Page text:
Q & A with Glen Beache, CEO of the SVG Tourism Authority

written by | Posted on April 1st, 2014

The Princess Margaret Beach.

The Princess Margaret Beach.

David Paul Appell, a Recommend contributing writer, recently visited St. Vincent and the Grenadines. In the April issue, he writes about this 32-island chain, touching upon the hotels, activities and must-see spots. During Appell’s visit, he sat down with Glen Beache, CEO of St. Vincent and the Grenadines Tourism Authority. Here’s a snippet of that conversation:

David Paul Appell (DPA): St. Vincent and the Grenadines has long been a niche and under-the-radar tourism product. How will the new Argyle Airport change the way the destination is positioned and marketed?

Glen Beache (GB): What this new access will allow us to do is not only raise our profile with the traveling public but also now work closely with the airlines, for example putting together packages with them and tour operators, which we have never been able to do before. That will help moderate prices. We will however continue to position ourselves as a uniquely unspoiled bit of the Caribbean.

DP: Tourism Minister McKie has spoken of tripling tourism arrivals within two years of the airport opening as a result of increased traffic. Given the fact that lodging capacity is just 1,900, how realistic is this?

GB: It may be that doubling is more realistic within two years, and that is feasible in part because now our hotels don’t run at 100-percent occupancy, especially in the off season. We believe that improved access and packages will be able to generate demand during those periods such as summertime.

DPA: How does the government intend to try balancing a large increase in tourism with preserving the unspoiled nature that attracts that same tourism?

GB: We absolutely do not want to lose that. But fortunately, it’s fairly easy for us to control what happens here. Limitations on room stock will keep us from overgrowing, and those limitations will not disappear. This is a multi-island destination and they are small islands – there are simply not large plots of coastal land available for mega-development. On the largest island, St. Vincent, we have 463 acres put aside for hotel development at Mt. Wynne, on the Leeward coast near Layou – after that there’s no other land available. So it’s a combination of political will and practical realities. We absolutely do not want to lose that. But fortunately, it’s fairly easy for us to control what happens here. Limitations on room stock will keep us from overgrowing, and those limitations will not disappear. This is a multi-island destination and they are small islands – there are simply not large plots of coastal land available for mega-development. On the largest island, St. Vincent, we have 463 acres put aside for hotel development at Mt. Wynne, on the Leeward coast near Layou – after that there’s no other land available. So it’s a combination of political will and practical realities.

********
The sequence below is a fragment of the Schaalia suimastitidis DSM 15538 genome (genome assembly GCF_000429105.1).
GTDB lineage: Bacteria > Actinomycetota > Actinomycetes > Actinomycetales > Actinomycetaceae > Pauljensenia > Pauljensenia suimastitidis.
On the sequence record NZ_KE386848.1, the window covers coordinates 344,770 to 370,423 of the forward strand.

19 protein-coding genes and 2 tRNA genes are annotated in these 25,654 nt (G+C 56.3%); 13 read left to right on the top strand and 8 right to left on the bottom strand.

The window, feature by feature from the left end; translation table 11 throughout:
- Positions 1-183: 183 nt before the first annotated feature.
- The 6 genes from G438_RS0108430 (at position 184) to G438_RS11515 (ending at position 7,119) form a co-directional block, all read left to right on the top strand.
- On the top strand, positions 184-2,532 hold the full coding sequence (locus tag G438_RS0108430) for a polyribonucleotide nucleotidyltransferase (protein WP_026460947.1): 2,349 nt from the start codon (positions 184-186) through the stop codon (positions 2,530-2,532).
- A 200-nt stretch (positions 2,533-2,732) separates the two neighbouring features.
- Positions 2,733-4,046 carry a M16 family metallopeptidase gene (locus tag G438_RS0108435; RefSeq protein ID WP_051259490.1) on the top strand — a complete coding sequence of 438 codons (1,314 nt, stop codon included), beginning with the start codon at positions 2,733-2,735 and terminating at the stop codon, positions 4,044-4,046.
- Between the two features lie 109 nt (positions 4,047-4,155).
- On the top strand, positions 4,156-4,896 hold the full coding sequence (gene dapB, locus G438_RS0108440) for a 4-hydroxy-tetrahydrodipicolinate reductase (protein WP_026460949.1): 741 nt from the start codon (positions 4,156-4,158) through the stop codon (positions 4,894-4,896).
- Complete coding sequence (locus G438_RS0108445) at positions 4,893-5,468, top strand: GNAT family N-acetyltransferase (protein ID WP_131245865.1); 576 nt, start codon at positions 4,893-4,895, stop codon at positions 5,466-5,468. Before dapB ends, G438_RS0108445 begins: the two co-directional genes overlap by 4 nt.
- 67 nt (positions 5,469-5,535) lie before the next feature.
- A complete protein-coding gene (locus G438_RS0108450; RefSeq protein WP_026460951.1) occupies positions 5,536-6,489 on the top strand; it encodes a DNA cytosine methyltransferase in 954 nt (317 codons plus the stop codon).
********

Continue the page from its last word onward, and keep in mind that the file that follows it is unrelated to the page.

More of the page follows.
To become a St. Vincent and the Grenadines Destination Specialist, visit edu.recommend.com.